Anxiety Disorders Archives

Anxiety Sleep Disorder

Anxiety Sleep DisorderWhile everyone worries to some degree, people that worry excessively usually have some type of nervous disorder, which needs to be diagnosed by a professional doctor. As an example, individuals with an anxiety sleep disorder would be checked by a doctor for a number of possible nervous conditions that would explain the feeling of fear or the person having sudden panic attacks.

While anxiety attacks might not be life threatening, to the person having one, they are traumatic from a psychological perspective. Someone with sleeping disorders might experience recurring panic attacks, which then leads to a vicious cycle of feeling fear, frustration, and even depression.

People that have a hereditary sensitivity of the central nervous system or some kind of genetic predisposition are prone to developing an sleep anxiety disorder. However, once that person is faced with stress or trauma, such as surgery, or some other outside element difficult to handle, it results in a panic attack. Therefore, people that have experienced a negative life situation are at greater risk for living with an anxiety sleep disorder brought on by a panic attack.

While an anxiety sleeping disorder is not the same as a panic attack, they do go hand-in-hand. What happens is that when a person has a bad experience, the central nervous system is affected, which can then turn into a panic attack. When this occurs, an anxiety sleep disorder might develop. People need to remember that even if there is no definitive reason for the panic attack, people often begin worrying that these attacks are life threatening or somehow dangerous.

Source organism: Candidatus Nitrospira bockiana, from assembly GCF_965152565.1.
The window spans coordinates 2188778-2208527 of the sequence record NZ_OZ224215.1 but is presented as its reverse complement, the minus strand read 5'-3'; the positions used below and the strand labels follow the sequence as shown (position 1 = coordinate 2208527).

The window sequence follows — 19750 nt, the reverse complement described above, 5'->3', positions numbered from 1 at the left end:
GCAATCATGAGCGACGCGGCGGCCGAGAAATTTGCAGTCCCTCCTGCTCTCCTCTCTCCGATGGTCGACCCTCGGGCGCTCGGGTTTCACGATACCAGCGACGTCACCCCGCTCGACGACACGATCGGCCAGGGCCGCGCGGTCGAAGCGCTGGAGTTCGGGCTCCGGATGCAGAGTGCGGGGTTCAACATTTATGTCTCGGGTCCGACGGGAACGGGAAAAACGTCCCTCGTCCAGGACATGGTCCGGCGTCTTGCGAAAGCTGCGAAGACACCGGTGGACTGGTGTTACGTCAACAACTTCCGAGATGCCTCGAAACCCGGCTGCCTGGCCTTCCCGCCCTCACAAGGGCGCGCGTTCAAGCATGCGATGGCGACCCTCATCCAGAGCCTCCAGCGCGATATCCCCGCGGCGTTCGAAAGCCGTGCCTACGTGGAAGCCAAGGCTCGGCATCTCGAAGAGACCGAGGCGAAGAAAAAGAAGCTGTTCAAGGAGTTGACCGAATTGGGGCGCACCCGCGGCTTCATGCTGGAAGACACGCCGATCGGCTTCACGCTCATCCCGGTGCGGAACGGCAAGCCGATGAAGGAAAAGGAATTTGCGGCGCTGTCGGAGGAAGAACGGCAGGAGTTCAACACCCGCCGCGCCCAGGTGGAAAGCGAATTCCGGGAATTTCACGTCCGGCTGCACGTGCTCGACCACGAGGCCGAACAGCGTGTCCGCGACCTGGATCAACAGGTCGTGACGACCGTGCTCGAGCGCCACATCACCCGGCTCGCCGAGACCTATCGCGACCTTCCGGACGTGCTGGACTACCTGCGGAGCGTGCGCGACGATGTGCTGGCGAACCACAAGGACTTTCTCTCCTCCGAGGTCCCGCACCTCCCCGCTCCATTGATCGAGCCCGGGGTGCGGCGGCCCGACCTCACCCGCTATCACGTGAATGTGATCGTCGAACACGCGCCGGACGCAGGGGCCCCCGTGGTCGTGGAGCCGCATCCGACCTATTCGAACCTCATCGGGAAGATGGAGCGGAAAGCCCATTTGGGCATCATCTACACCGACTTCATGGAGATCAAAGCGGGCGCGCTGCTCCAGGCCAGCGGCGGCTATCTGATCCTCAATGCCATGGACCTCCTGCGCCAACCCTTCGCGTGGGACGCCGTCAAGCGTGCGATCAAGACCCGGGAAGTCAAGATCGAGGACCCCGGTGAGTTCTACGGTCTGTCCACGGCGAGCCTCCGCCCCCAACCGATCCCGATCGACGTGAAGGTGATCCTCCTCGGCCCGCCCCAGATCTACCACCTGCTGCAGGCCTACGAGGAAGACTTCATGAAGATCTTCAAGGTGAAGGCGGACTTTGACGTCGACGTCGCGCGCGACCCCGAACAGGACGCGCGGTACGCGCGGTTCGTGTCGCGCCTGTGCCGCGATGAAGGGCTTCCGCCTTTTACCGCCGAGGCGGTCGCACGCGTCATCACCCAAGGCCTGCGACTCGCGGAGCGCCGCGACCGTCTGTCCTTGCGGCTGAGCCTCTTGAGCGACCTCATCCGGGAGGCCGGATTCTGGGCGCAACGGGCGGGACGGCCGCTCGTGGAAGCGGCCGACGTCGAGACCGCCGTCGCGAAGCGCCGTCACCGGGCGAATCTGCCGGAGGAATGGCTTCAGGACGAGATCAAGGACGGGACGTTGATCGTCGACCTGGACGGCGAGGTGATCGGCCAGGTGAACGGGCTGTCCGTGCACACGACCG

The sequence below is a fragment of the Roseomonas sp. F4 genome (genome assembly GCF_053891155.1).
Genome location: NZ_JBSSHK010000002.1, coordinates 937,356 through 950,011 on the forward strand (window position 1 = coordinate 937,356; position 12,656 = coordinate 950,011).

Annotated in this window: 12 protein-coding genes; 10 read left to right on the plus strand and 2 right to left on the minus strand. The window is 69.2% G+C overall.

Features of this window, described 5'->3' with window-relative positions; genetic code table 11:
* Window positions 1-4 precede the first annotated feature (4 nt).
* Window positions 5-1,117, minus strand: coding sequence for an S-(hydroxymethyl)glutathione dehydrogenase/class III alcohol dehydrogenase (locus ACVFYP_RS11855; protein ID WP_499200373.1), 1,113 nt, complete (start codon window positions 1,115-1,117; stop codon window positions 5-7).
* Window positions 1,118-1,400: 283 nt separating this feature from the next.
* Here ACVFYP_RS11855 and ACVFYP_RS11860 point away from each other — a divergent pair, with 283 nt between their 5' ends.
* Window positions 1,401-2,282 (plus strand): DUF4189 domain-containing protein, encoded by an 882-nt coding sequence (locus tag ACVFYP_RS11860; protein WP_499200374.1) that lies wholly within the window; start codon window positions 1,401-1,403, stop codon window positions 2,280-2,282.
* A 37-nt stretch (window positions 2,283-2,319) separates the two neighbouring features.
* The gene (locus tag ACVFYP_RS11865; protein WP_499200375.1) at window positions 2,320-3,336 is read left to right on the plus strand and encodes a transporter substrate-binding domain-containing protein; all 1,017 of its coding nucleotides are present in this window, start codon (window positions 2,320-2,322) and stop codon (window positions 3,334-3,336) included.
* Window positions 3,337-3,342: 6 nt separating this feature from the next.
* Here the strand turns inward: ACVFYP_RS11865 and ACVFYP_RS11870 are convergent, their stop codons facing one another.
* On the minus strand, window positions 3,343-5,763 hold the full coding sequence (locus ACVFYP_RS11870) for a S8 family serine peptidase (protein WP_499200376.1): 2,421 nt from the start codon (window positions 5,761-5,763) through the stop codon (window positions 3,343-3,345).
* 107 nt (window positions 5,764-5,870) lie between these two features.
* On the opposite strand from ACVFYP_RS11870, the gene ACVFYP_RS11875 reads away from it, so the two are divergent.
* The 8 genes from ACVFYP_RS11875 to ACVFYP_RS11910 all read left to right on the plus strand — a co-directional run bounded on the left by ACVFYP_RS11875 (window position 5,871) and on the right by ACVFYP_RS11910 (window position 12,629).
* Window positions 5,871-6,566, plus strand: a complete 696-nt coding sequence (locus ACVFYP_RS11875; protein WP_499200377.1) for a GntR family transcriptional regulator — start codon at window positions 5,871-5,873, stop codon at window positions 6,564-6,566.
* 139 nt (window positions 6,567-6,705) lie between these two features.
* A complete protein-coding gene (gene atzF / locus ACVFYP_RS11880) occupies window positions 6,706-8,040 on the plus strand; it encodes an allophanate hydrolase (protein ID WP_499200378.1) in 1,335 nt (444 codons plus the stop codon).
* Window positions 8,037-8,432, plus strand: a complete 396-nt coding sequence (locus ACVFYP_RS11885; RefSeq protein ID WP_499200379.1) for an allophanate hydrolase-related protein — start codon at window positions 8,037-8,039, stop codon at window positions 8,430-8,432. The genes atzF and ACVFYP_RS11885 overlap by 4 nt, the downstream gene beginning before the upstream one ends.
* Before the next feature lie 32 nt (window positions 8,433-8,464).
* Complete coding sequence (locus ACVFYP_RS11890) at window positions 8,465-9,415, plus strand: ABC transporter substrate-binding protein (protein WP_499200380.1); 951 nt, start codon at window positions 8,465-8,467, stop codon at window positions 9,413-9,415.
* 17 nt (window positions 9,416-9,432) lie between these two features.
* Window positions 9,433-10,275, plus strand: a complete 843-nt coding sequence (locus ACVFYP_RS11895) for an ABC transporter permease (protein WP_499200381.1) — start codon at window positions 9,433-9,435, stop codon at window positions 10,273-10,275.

Anyone living with an anxiety sleep disorders should to talk to a doctor regarding the right therapy or treatment, typically involving both cognitive and behavioral therapies. In addition, if panic attacks are also involved, chances are the doctor would prescribe an antidepressant or tranquilizer but only for a short time in that these can be addictive and some cause unwanted side effects. Usually going through therapy coupled with taking medication makes a significant improvement for the anxiety sleep disorder and the panic attacks.

Generalized Anxiety Disorder

Sadly, people that constantly worry find themselves stuck in a pattern, one that is very disruptive to daily life. Simply put, known as a generalized anxiety disorder (GAD), millions of people, specifically those between the ages of 20 and 30 are affected, regardless of lifestyle.

Generalized Anxiety DisorderUnfortunately, even small children and teenagers are known to struggle with anxiety. When general anxiety disorder starts suddenly in people over the age of 50, most actually started having problems much younger in life but never connected the symptoms, thinking they were merely a part of daily existence.

For anyone that lives with generalized anxiety disorder, the good news is that there is away to get the condition under control. Instead of living with fear, tension, and stress, these people can get help. The problem is that the psychological and physiological symptoms associated with anxiety make it difficult to handle even the simplest tasks.

People find it hard to socialize, manage family, or deal with things emotionally. Today, a number of treatment options are available for generalized anxiety disorders, sometimes short-term medication to get things under control and then therapy. With medication, the downside is that most have side effects and once the medication is stopped, the anxiety can return.